3 reasons my child is intoeing

Intoeing is when the feet turn inwards during gait and is commonly known as being pigeon-toed.

This is often seen among children and in most cases will resolve without treatment as the child grows. This is why it’s less commonly seen in adults. Intoeing may initially cause a child to trip but should reduce over time.

Tibial Torsion

Tibial Torsion is the twisting of the shin bone and causes the ankle and foot to turn inwards. As the child grows the tibia untwists and the feet begin to face forward. Tibial torsion normally resolves naturally by school age without treatment.

In rare cases, when there is severe torsion and the child is having significant gait abnormalities surgery may be carried out to re-align the bones.

Femoral Anteversion

Femoral Anteversion is the twisting of the thigh bone named the femur causing the whole leg and foot to turn inward. Femoral Anteversion is most obvious between ages 5-6 and these children often sit in the ‘W’ shape with knees bent and pointing inward and the feet flaring to the sides. They are also more likely to sleep on their stomach, with the legs rotating inward into the intoe position. The femur will realign with growth and normal gait pattern should re-appear between 8-10yrs. Surgery is very invasive and only considered in severe cases to re-set the femur.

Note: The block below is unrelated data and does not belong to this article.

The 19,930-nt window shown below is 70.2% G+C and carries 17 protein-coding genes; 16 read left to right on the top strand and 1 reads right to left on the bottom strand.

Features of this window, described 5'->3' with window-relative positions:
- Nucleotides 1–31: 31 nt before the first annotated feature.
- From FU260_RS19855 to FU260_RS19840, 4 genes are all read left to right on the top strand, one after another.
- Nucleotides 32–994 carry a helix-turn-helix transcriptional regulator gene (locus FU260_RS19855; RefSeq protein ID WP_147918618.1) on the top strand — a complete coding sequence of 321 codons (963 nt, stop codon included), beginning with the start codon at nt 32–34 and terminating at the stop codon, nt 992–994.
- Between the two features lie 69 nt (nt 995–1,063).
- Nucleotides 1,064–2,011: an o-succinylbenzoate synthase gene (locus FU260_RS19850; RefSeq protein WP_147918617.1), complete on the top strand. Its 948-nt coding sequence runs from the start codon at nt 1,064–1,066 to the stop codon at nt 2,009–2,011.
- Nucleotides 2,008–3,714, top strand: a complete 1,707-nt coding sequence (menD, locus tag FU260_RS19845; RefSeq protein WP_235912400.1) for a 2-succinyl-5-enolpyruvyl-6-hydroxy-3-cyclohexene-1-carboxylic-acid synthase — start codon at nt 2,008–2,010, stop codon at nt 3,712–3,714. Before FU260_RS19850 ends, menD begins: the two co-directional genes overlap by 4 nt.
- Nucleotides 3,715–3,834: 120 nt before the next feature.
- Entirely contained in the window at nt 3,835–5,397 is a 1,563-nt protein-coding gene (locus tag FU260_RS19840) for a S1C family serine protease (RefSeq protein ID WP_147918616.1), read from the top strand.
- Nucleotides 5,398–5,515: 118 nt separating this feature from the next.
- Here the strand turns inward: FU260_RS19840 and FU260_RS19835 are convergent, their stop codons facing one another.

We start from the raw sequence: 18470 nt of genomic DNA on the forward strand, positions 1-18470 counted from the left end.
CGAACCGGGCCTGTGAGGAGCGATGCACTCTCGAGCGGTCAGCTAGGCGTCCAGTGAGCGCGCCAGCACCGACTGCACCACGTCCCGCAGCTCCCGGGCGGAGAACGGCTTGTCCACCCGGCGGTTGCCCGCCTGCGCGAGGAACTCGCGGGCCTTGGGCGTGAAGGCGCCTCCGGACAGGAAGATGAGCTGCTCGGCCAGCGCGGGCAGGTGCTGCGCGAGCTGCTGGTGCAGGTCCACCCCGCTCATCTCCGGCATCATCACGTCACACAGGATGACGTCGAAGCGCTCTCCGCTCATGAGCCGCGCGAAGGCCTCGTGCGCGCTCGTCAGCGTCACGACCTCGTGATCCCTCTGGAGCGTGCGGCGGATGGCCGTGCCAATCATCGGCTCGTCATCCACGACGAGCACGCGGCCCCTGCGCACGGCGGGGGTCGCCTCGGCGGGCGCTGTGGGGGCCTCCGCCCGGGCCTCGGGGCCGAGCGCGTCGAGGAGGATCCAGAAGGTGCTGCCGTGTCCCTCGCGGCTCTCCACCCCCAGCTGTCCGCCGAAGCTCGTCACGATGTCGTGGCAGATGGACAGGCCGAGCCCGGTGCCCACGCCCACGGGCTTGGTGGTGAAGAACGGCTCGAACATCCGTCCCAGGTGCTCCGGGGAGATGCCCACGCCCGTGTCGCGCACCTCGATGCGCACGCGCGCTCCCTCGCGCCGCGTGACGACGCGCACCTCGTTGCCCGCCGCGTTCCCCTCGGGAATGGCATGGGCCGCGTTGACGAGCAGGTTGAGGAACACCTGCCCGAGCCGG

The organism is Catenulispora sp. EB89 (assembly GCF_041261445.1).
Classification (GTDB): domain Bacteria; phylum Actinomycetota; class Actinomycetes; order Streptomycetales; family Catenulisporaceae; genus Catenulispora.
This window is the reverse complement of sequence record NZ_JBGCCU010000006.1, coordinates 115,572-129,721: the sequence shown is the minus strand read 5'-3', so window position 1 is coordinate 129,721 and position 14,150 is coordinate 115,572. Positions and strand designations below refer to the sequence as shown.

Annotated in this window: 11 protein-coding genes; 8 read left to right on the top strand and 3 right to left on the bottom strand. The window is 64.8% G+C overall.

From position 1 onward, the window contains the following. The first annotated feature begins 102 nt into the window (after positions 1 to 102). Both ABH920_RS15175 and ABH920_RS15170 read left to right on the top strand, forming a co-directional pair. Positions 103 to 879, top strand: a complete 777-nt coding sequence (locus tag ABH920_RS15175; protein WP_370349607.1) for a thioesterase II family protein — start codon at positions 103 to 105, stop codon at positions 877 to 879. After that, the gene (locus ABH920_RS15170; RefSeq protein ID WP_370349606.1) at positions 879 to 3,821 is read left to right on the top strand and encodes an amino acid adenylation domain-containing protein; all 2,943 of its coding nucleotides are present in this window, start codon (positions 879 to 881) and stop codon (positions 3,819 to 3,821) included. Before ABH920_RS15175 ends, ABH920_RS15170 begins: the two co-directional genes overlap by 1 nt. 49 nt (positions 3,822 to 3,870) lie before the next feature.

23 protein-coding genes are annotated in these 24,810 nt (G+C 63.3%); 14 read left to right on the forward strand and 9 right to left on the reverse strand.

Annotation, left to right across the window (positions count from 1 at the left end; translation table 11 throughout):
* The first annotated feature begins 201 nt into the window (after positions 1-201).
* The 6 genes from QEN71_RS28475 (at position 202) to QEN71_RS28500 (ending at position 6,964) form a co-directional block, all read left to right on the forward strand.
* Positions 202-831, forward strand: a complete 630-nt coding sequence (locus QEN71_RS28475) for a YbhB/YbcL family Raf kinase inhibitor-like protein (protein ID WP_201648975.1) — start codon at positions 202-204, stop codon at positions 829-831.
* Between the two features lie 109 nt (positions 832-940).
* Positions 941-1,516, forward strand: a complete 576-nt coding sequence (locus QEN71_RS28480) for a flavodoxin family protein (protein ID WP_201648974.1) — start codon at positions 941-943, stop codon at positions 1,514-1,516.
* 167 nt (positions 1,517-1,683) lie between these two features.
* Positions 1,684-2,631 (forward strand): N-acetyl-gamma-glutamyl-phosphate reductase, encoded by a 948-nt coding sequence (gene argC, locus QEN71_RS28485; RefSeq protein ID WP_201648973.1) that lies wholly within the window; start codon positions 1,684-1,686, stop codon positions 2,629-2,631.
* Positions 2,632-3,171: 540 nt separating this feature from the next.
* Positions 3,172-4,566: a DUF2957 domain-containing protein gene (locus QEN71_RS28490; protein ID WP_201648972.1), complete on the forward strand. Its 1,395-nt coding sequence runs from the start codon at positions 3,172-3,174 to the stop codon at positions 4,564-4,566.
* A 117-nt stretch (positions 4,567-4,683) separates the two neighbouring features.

Metatarsus Adductus

Metatarsus adductus is the banana or curved shape foot most commonly recognised by looking at the outside border of the foot. It is the where the front of the foot is bent inward compared to the heel. Normally the outside border of the foot is straight.

This is usually identified in the first 6-9 months and is more pronounced in children whom walk very early and will normally resolve by age 3. In some cases, children may need special exercises, bracing or shoe inserts. Treatment for more advanced conditions may comprise of serial casting and a small portion may require surgical intervention. It is important to be assessed to determine presence of Metatarsus adductus and needs to be monitored by GP, podiatrist or physiotherapist.

Intoeing very common in children and is normally nothing to worry about. In the majority of cases, children will improve as they grow without treatment. Some cases may need mild intervention and ongoing monitoring. Intoeing should never be painful, cause a limp, have associated swelling or appear to get worse. If these problems arise please seek medical advice.